SAN FRANCISCO -- Growing up Latino means growing up to a common beat.
"On the weekend, I just remember waking up and my mom was already playing Los Bukis or Los Temerarios and she was already cleaning. She was already cooking. It was just a part of life every day at home," said Mar Velez, DJ of Chulita Vinyl Club.
"Every Sunday, when I was at my grandpa's house he would say, 'OK I'm going to teach you how to dance merengue, salsa, and cumbia. Get all the steps down.' Sunday school for us was teaching me how to dance," said Gitana, DJ of Chulita Vinyl Club.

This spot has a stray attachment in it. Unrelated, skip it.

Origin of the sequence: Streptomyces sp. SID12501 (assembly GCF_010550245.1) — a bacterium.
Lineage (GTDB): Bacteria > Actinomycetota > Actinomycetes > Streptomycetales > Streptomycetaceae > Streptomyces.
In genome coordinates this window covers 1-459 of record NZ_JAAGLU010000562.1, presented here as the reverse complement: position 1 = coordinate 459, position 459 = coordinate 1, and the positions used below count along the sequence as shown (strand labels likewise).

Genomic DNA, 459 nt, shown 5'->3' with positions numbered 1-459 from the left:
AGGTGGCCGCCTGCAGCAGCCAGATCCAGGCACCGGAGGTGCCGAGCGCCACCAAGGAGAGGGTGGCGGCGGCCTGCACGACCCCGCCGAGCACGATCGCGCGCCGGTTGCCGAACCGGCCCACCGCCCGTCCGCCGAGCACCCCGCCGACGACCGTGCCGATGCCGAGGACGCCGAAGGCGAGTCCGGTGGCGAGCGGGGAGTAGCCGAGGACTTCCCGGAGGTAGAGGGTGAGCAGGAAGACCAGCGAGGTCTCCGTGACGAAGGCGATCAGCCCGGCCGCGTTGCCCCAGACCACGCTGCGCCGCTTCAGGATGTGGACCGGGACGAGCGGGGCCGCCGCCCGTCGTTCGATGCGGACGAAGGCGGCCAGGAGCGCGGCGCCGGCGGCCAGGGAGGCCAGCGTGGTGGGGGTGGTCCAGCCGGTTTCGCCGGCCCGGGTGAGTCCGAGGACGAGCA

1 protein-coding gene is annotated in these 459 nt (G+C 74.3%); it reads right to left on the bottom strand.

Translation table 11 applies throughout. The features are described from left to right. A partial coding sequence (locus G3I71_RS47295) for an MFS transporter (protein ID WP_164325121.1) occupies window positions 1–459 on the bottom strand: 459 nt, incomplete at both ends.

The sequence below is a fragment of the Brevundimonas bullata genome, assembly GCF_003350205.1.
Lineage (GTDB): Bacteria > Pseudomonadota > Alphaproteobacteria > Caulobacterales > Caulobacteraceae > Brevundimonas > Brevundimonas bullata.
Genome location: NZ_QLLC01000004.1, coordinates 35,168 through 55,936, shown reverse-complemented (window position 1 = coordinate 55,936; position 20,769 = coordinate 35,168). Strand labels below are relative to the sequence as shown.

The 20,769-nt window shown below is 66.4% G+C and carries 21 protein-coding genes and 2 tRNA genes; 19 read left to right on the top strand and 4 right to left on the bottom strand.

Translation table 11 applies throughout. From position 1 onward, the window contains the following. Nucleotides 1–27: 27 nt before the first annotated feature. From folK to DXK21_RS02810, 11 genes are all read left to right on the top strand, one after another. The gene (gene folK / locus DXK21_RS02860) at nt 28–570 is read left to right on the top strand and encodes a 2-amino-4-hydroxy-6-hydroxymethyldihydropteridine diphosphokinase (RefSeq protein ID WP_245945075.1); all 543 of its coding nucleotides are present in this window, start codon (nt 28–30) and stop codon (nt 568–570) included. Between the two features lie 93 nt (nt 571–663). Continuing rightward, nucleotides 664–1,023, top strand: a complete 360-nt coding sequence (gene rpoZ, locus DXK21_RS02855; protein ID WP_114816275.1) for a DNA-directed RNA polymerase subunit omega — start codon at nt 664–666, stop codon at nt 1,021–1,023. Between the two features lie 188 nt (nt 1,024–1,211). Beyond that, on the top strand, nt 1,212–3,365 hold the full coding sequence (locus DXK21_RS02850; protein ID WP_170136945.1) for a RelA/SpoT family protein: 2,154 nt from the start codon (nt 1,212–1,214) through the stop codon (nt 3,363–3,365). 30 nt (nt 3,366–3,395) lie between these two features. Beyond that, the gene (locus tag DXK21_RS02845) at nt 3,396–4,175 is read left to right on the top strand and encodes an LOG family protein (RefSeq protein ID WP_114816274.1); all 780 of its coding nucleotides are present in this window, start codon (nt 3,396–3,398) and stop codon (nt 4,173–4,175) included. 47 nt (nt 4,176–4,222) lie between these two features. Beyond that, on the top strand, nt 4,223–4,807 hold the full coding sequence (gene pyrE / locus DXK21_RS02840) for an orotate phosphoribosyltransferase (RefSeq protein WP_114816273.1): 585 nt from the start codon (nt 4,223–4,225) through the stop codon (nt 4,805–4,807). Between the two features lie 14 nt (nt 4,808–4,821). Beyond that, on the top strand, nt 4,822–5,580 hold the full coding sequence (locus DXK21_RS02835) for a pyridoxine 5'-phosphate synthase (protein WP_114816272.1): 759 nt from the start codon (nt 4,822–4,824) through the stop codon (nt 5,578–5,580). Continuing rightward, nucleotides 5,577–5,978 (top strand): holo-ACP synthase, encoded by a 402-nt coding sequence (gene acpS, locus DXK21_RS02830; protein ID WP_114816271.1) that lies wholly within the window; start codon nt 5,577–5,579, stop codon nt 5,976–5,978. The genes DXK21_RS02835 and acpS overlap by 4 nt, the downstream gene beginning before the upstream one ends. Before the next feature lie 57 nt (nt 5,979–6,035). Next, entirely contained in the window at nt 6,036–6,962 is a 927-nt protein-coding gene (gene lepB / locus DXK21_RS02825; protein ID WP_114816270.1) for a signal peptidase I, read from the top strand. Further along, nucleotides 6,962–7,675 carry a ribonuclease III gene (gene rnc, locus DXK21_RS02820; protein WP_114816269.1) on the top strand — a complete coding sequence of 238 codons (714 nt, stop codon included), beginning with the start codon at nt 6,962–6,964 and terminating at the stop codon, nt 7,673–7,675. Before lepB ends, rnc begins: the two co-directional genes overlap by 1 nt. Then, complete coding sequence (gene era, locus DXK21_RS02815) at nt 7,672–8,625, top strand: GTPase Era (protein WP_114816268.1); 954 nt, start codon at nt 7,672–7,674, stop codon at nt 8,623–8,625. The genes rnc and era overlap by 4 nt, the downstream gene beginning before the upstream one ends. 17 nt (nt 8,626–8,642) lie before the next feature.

La Musica transports Latinos to their childhood and reminds them of home.
"In playing these songs, it feels like I'm there. Like I'm at a carne asada, or a birthday party, or a quinceaera," said Maryela Perez, DJ of Chulita Vinyl Club.
All these memories have shaped the lives of Mar, Gitana and Maryela. They are daughters of Mexican immigrants.
When they put headphones on and spin vinyl they walk in their purpose. They are LatinX DJ's known as the "Chulita Vinyl Club" with chapters in seven cities across the country.
"We are Chicano, we are Latino, we are brown and we are proud to play these records and hold them down as women and be a force to reckon with," said Gitana.
Their parents introduced them to their first records and now they are witnessing how their daughters are sharing their music with America.